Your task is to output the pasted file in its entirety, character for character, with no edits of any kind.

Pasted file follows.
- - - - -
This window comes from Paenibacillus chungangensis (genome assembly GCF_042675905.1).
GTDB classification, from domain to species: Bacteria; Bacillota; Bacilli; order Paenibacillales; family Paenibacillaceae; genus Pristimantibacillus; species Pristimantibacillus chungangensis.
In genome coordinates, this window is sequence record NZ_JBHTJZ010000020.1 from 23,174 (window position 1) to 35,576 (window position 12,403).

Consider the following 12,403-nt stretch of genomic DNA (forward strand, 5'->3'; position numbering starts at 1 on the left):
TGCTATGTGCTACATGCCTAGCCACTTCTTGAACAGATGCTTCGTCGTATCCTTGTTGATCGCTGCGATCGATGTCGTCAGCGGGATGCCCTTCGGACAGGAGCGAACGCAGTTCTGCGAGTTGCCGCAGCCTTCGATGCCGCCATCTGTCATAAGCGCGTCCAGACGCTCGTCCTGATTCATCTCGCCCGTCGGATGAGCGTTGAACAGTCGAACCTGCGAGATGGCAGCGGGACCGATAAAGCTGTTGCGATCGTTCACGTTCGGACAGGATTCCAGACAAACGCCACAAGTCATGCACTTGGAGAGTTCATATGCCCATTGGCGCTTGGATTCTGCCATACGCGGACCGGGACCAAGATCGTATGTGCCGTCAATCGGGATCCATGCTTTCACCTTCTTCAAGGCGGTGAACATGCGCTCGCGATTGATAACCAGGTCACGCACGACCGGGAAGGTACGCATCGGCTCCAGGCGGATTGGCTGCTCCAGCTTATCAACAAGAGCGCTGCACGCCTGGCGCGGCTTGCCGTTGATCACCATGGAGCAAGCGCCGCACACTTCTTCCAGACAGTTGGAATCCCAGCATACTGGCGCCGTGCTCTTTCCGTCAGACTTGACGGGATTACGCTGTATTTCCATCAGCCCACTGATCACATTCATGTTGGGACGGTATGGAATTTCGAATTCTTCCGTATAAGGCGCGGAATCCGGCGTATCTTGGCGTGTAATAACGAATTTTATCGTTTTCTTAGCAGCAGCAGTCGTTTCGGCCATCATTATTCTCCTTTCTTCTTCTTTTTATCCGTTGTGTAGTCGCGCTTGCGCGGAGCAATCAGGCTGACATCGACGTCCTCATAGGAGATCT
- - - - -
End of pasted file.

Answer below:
This window comes from Paenibacillus chungangensis (genome assembly GCF_042675905.1).
GTDB classification, from domain to species: Bacteria; Bacillota; Bacilli; order Paenibacillales; family Paenibacillaceae; genus Pristimantibacillus; species Pristimantibacillus chungangensis.
In genome coordinates, this window is sequence record NZ_JBHTJZ010000020.1 from 23,174 (window position 1) to 35,576 (window position 12,403).

Consider the following 12,403-nt stretch of genomic DNA (forward strand, 5'->3'; position numbering starts at 1 on the left):
TGCTATGTGCTACATGCCTAGCCACTTCTTGAACAGATGCTTCGTCGTATCCTTGTTGATCGCTGCGATCGATGTCGTCAGCGGGATGCCCTTCGGACAGGAGCGAACGCAGTTCTGCGAGTTGCCGCAGCCTTCGATGCCGCCATCTGTCATAAGCGCGTCCAGACGCTCGTCCTGATTCATCTCGCCCGTCGGATGAGCGTTGAACAGTCGAACCTGCGAGATGGCAGCGGGACCGATAAAGCTGTTGCGATCGTTCACGTTCGGACAGGATTCCAGACAAACGCCACAAGTCATGCACTTGGAGAGTTCATATGCCCATTGGCGCTTGGATTCTGCCATACGCGGACCGGGACCAAGATCGTATGTGCCGTCAATCGGGATCCATGCTTTCACCTTCTTCAAGGCGGTGAACATGCGCTCGCGATTGATAACCAGGTCACGCACGACCGGGAAGGTACGCATCGGCTCCAGGCGGATTGGCTGCTCCAGCTTATCAACAAGAGCGCTGCACGCCTGGCGCGGCTTGCCGTTGATCACCATGGAGCAAGCGCCGCACACTTCTTCCAGACAGTTGGAATCCCAGCATACTGGCGCCGTGCTCTTTCCGTCAGACTTGACGGGATTACGCTGTATTTCCATCAGCCCACTGATCACATTCATGTTGGGACGGTATGGAATTTCGAATTCTTCCGTATAAGGCGCGGAATCCGGCGTATCTTGGCGTGTAATAACGAATTTTATCGTTTTCTTAGCAGCAGCAGTCGTTTCGGCCATCATTATTCTCCTTTCTTCTTCTTTTTATCCGTTGTGTAGTCGCGCTTGCGCGGAGCAATCAGGCTGACATCGACGTCCTCATAGGAGATCT